Gemeinsam mit Merle-Marie Kruse haben Tanja Thomas und Miriam Stehling die Arbeit am Buchprojekt „Media and Participation in Post-Migrant Societies“ begonnen. Der Sammelband wird 2018 auf Englisch erscheinen.
The edited volume deals with media and participation in heterogeneous, post-migrant societies. Post-migrant societies are considered to be fundamentally constituted by tension-ridden processes of negotiating forms of (forced) togetherness on different social and political levels. On the one hand, this bears the potential for post-national transformations and convivial futures, allowing for a re-negotiation of recognition, voice, and visibility in the light of migration. On the other hand, this involves new structural challenges for participation and new formations of racist in- and exclusions.
In contemporary media cultures, media are part of the most important sites where collective representations and narrations of a post-migrant civic culture are (re-)negotiated. At the same time, they offer powerful resources and instruments for civic participation and collaboration. Integral to the contributions of this volume are multi-faceted analytical perspectives of how media communication is currently shaping and transforming participation and ways of ›living together‹ in post-migrant societies. On a theoretical level, this entails addressing questions such as: How can the interrelations of participation and media be (re-)conceptualized in increasingly diverse, post-migration societies? Is there a ›right‹ to participate and to not participate, and how are norms of participation negotiated in and via different media? How is participation linked to concepts such as voice, visibility, recognition, agency, and collaboration?
On an empirical level, this volume addresses a threefold perspective of media and participation in post-migrant societies: Firstly, a number of contributions deal with media representations of and discourses about refugees, migrants, and migration with a focus on questions of civic participation, visibility, and recognition. Secondly, other chapters are concerned with media use and the role of (social) media as instruments and resources of claiming and negotiating voice, visibility, participation, collaboration, and redistribution in post-migrant societies. This also entails investigating the visibility of people contesting normative standards (e.g. of gender, heteronormativity, whiteness, religion, occidentalism) in post-migrant conditions and looking for ideas of a convivial civic culture which are mapped out in (mainstream) media. And thirdly, yet further contributions analyze different aspects of how participation in and through media is regulated and institutionalized in post-migrant societies.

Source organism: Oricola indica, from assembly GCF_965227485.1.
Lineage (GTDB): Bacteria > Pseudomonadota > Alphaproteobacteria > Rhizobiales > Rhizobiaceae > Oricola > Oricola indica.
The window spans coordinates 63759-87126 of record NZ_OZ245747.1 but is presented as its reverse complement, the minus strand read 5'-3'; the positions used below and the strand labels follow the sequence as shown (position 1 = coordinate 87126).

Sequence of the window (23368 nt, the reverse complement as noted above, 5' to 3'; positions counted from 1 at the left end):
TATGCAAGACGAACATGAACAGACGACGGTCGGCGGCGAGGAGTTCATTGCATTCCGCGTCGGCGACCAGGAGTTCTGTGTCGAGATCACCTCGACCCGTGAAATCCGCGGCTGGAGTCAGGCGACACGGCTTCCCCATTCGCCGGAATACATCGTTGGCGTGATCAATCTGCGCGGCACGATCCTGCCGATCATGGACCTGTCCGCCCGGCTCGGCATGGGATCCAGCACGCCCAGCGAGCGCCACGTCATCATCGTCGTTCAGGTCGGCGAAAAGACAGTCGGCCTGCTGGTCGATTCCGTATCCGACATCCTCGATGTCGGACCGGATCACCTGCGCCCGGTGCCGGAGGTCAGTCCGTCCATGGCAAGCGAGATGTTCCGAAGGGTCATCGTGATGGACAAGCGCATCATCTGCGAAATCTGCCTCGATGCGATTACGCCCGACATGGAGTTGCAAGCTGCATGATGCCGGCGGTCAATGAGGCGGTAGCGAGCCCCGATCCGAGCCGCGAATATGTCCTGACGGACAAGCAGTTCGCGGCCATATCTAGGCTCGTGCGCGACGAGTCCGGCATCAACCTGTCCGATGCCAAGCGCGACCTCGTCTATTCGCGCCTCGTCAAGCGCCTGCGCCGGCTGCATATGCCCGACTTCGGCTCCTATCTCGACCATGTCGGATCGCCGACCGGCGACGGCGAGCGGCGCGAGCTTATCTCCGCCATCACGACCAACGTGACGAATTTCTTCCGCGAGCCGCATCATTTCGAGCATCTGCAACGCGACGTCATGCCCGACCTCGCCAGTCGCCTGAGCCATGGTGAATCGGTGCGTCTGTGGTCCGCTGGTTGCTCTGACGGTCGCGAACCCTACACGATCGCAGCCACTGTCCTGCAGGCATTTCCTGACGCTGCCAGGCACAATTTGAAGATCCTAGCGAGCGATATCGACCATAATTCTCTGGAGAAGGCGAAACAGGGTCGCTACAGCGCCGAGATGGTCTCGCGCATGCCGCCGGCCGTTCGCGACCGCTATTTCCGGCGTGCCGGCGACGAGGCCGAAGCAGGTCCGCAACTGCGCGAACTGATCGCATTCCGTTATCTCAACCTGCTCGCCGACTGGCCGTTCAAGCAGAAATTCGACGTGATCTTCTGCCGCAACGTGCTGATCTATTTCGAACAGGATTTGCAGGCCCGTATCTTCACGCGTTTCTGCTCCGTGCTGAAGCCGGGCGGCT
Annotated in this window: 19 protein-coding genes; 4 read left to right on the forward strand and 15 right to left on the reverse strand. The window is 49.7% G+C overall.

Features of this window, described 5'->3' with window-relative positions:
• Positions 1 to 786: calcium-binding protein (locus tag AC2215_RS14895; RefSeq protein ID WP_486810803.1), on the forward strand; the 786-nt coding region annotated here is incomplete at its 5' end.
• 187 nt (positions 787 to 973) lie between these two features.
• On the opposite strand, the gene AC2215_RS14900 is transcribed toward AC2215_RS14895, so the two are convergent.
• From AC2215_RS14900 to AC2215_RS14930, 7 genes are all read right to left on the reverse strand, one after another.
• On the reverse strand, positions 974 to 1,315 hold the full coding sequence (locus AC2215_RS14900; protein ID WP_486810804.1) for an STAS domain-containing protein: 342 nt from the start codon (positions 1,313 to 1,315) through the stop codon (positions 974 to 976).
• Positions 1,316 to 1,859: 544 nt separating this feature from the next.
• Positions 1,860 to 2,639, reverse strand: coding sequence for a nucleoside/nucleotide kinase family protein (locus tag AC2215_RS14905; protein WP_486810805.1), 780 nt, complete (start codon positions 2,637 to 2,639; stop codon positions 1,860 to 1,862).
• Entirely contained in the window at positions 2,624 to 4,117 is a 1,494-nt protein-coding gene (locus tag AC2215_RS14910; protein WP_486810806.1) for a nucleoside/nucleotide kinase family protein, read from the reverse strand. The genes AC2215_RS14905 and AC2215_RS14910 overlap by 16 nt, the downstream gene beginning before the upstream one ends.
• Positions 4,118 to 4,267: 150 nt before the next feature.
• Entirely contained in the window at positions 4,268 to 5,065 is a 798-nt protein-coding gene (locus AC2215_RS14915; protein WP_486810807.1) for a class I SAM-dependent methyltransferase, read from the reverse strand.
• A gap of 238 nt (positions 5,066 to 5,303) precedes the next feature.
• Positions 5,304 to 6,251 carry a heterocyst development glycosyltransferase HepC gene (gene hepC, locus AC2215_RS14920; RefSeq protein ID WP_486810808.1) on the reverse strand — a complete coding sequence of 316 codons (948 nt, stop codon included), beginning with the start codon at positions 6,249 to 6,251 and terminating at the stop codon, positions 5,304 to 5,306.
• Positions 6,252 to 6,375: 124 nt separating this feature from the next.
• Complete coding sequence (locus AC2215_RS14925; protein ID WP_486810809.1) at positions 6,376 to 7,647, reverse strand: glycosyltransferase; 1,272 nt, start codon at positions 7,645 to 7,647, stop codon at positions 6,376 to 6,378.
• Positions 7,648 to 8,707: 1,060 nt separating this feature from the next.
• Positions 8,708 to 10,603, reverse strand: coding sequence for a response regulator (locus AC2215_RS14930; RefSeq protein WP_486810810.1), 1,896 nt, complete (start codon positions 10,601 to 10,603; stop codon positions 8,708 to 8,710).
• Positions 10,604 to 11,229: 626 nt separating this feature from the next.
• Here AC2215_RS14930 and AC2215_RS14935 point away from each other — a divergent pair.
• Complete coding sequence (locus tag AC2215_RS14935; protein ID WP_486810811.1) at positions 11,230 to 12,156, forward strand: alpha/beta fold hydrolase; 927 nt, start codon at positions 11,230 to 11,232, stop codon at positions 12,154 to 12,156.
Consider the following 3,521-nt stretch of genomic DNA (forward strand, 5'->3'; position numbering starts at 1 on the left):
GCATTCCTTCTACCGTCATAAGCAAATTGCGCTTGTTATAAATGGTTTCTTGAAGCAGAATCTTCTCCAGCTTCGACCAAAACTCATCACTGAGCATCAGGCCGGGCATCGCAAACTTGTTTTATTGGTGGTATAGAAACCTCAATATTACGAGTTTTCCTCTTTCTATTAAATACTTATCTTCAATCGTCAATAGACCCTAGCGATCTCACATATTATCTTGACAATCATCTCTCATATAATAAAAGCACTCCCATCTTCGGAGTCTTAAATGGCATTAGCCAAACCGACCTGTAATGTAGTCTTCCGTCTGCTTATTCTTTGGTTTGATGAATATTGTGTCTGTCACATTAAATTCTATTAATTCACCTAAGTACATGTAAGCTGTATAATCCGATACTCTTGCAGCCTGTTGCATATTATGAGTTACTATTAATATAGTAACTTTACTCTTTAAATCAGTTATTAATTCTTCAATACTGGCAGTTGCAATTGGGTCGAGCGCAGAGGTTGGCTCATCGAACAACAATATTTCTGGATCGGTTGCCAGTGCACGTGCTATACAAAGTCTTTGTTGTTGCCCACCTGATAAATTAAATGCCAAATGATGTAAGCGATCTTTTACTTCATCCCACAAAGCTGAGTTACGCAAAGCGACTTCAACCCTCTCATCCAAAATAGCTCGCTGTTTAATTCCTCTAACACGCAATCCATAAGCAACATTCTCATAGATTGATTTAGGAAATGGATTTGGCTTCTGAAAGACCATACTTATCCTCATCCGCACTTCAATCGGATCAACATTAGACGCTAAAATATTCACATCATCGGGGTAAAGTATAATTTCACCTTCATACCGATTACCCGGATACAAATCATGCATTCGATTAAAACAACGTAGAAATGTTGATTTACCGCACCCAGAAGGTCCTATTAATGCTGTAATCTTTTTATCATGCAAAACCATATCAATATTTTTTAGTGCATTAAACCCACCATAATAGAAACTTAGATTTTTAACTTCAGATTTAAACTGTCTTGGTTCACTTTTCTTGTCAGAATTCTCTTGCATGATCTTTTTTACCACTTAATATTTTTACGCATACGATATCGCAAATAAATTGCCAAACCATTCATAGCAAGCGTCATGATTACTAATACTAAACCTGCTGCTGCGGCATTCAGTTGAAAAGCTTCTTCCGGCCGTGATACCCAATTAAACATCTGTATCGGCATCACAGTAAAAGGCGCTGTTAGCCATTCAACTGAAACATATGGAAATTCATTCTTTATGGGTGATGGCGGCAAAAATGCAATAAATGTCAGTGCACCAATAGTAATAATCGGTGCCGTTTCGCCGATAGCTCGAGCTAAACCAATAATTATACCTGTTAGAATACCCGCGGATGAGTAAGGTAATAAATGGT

With this volume we aim to extend the existing research on participation in media cultures by introducing a special focus on post-migrant conditions to the discussion – both as conceptual refinements and as empirical studies. Thus, the volume focuses on media and participation in sociopolitical contexts where migration has been acknowledged by state institutions and the public as inevitable and ›real‹. Hence societal negotiations over migration expand to conditions aftermigration has occurred. The contributions of this book provide diverse analyses of the resources, possibilities, but also constraints for participation and the role of media communication in the reshaping of civic culture in post-migrant societies.